The Civil War photographer Mathew Brady had to travel with a mobile darkroom in a wagon. The wet plate process with which he worked produced amazing negatives and an irreplaceable record of that bloody conflict. But the process was so slow, so fragile, and the cameras so large, that actual combat pictures were impossible. It is fascinating to read about the lengths that early wildlife, documentary, and expedition photographers Martin and Osa Johnson went to in order to bring back never-before-seen images and films from the South Seas, Africa, Borneo, and elsewhere. That Frank Hurley’s sublime images of Ernest Shackleton’s ill-fated 1915 Antarctic expedition were even made, let alone survived, is nearly unbelievable. John Noel ‘s footage and photographs from the 1924 Everest attempt where Mallory and Irving lost their lives took a nearly inhuman effort to shoot and then develop in a high-altitude field darkroom. Taking photos with early cameras in what are still the most unforgiving, deadly, and difficult mountains, jungles, and ice fields of the world is scarcely believable. But the images exist to prove it was done and the more you learn about these feats of bravery, endurance, technical skill, and artistic genius the more you realize that as photographers and explorers we truly rest on the shoulders of giants.
MONTERREY — Most photographers have favorite subjects and preferred themes. Some are obvious and others less so. One person shoots flowers and selfies. Another also photographs flowers and themselves but, as with any art, the subject is not always just the subject. Robert Mapplethorpe’s beautiful black and white studies of calla lilies and tulips are far from ordinary photos of pretty flowers and Graciela Iturbide’s self-portraits are far more than another reflexive selfie.
Regardless of whether you are a seasoned professional, an avid amateur, or you just got your first camera last week, an excellent way to become a better photographer is to take photo-walks. Walking, of and by itself: exploring a new city, a faraway island, a familiar old trail or a nearby neighborhood is one of life’s great pleasures with or without a camera. But this story is about photo walks and one walk in particular I took with my friend, the inimitable Sebastian John, one hot day over a year ago in Mumbai, India. It was my last long walk in that city I called home for two years and similar to the first long walk I took by myself in Mumbai during the monsoon not long after we arrived. It was not quite as long as that watery hike, because Sebastian and I took our foray into Mumbai’s mad streets in the sweltering days just before the monsoon broke. The heat in that time of year is very nearly hallucinatory. The temperature, combined with the crowds, humidity, smoke and noise, can only be completely appreciated by someone who has been there. Neither a thousand words nor a thousand photos can describe the reality of the streets of Mumbai.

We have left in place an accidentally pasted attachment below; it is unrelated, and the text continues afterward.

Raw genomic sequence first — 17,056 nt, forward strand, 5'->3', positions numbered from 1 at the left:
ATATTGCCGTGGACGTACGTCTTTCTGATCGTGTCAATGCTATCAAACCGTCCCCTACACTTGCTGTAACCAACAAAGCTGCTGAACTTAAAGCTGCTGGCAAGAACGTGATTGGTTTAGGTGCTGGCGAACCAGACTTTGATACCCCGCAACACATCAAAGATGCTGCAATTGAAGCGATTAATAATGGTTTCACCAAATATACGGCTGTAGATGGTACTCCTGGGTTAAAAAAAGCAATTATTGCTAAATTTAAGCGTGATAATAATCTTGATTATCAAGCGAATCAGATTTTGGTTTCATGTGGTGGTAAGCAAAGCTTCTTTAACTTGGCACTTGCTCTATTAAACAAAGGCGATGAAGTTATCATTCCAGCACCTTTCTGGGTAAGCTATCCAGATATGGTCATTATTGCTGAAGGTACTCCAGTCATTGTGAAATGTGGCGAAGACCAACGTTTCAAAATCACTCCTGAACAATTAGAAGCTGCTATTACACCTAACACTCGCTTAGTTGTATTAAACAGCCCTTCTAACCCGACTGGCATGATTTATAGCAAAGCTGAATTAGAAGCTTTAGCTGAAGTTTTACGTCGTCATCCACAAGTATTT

In the third week of the new year, I have crossed the Mississippi River from my home state of Arkansas and am passing slowly through little Mississippi towns like Rolling Fork and Cary under winter sunlight so pretty I wish it would never end. The Sunday streets are deserted, and the closer I get to the Louisiana border, it dawns on me that everyone is inside, glued to the Saint’s playoff game. Though not apt to follow sports closely, I appreciate high stakes and will always root for all things New Orleans, the great American city that she is. I am listening to the nail-biter on the radio and thinking of everyone I love in the Crescent City. On my approach into darkening Vicksburg: the crushing last-minute defeat just down river, a soon-to-be full moon emerging from a field in my rearview mirror. Evening is falling, and every direction I turn looks the way a Lucinda Williams song sounds.
Travel in the 21stcentury doesn’t often feel much like exploring anymore. Just when you think you’ve had a real Indiana Jones type of experience hiking a wadi in central Oman, you run headfirst right into a Starbucks. A few years ago, my wife and I were living in and had explored much of India. We had just been to Everest Base Camp, had seen a lot of other parts of Asia, and were looking for new adventures. It was around that time that we heard of Bhutan, “the Land of the Thunder Dragon.” Everything about it called to us as travelers and explorers.
Recently I was given unprecedented access to the Roseville Prison. The prison is now privately owned and is closed off to the public, photographers, documenters, urban explorers, journalists or anyone else who wants to see this historical and supposedly haunted location up close.
When I set off to any event, I bring a camera I can trust, one that I’ve extensively used in the field and know is reliable. I’ve never used the Fuji X100F in the field as a primary, actually I’ve never done anything more than shoot a few photos and toss it back in my bag. It’s the only digital camera I took with me to cover the Muddy Buddy Jeep Jam 2018.
MONTERREY — I have shot tightly framed portraits of people since I began taking photos at age ten or eleven. A certain style of naturalistic headshot, the subject fully aware and looking straight into the lens, has been a major element of my work for my entire photographic life. I still have almost every negative I ever shot and though I hope I have learned a thing or two along the way, I am still rather happy with many of the portraits I took of my classmates, teachers, and family back in Junior High and High School.
The oddly and charmingly named (but what Voigtlander is not oddly and charmingly named) 35mm Color Skopar is among the smallest and lightest 35mm lenses you can get in Leica M mount. At around $500 new, it is also one of the least expensive. It is an excellent choice for your 35mm lens whether or not price is a consideration.